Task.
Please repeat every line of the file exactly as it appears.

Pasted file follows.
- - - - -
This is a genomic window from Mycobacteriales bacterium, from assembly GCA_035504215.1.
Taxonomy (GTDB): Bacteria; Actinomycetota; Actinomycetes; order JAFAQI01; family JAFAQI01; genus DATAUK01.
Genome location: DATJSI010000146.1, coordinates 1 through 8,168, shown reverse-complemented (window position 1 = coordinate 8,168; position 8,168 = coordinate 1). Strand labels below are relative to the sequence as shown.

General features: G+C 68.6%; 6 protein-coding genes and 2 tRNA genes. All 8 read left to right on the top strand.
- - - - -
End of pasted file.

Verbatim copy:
This is a genomic window from Mycobacteriales bacterium, from assembly GCA_035504215.1.
Taxonomy (GTDB): Bacteria; Actinomycetota; Actinomycetes; order JAFAQI01; family JAFAQI01; genus DATAUK01.
Genome location: DATJSI010000146.1, coordinates 1 through 8,168, shown reverse-complemented (window position 1 = coordinate 8,168; position 8,168 = coordinate 1). Strand labels below are relative to the sequence as shown.

General features: G+C 68.6%; 6 protein-coding genes and 2 tRNA genes. All 8 read left to right on the top strand.